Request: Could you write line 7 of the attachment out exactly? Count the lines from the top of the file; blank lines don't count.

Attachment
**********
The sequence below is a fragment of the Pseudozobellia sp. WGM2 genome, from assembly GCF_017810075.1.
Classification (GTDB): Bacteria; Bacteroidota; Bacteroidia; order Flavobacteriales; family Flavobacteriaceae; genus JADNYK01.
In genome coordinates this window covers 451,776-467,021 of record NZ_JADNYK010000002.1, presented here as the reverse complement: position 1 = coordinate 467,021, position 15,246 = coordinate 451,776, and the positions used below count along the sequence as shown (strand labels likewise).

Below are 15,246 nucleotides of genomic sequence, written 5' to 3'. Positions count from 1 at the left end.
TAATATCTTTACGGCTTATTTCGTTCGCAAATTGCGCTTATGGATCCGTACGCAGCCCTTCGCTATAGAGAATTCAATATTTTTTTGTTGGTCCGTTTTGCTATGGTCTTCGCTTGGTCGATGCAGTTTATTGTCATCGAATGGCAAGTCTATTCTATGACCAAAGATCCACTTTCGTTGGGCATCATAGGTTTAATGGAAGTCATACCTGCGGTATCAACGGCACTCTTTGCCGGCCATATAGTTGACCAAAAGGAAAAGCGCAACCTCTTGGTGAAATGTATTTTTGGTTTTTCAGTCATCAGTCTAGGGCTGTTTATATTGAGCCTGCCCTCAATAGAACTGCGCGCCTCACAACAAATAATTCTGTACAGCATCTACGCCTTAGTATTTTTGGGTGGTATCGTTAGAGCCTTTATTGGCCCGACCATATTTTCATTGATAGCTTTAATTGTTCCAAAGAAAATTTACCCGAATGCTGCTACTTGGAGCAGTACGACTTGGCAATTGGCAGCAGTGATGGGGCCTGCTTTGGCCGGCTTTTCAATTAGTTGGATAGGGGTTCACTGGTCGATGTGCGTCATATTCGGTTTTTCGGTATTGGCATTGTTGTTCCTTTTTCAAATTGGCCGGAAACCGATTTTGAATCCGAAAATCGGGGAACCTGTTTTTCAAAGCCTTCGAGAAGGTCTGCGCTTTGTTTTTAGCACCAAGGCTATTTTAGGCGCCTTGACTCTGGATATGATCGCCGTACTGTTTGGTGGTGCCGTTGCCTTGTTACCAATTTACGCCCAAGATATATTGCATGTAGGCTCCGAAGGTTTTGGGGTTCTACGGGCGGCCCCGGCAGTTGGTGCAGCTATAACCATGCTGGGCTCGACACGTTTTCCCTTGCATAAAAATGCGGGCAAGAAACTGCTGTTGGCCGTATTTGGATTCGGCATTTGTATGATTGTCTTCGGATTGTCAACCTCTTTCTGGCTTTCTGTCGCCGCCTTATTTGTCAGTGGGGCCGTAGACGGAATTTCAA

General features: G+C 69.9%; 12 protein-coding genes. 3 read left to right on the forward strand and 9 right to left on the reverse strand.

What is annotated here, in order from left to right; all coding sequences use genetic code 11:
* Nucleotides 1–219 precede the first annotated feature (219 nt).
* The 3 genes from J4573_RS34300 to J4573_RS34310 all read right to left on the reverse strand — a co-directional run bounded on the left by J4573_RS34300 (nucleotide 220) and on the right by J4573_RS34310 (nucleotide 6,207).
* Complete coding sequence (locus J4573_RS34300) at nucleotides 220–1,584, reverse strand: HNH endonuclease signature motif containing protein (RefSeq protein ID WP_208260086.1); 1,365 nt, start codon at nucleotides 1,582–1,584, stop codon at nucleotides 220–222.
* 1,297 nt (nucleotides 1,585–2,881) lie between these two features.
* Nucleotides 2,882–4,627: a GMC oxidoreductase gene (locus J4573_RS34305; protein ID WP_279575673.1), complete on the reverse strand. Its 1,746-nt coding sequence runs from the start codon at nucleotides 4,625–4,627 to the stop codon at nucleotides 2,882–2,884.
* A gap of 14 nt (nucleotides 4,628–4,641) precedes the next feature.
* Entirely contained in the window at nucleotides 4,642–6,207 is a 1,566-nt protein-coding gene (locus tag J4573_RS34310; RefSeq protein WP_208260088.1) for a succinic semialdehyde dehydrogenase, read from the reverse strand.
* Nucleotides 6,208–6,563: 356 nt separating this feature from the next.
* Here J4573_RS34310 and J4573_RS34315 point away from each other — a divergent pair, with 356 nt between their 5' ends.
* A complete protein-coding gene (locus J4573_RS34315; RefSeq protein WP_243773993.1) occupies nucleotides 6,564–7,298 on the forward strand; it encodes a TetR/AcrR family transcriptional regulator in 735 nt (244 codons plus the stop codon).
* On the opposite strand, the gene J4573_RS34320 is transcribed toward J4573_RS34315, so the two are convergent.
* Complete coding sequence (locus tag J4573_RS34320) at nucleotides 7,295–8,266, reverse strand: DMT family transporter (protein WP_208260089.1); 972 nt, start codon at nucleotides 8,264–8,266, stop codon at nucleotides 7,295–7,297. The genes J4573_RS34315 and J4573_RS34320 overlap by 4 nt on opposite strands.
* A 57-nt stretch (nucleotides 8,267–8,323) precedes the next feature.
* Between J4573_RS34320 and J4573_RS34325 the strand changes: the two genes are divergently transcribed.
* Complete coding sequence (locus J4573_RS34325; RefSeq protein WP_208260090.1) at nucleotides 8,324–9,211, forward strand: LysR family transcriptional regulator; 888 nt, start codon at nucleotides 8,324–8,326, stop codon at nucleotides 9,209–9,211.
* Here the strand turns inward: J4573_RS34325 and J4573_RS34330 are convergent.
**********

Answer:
What is annotated here, in order from left to right; all coding sequences use genetic code 11: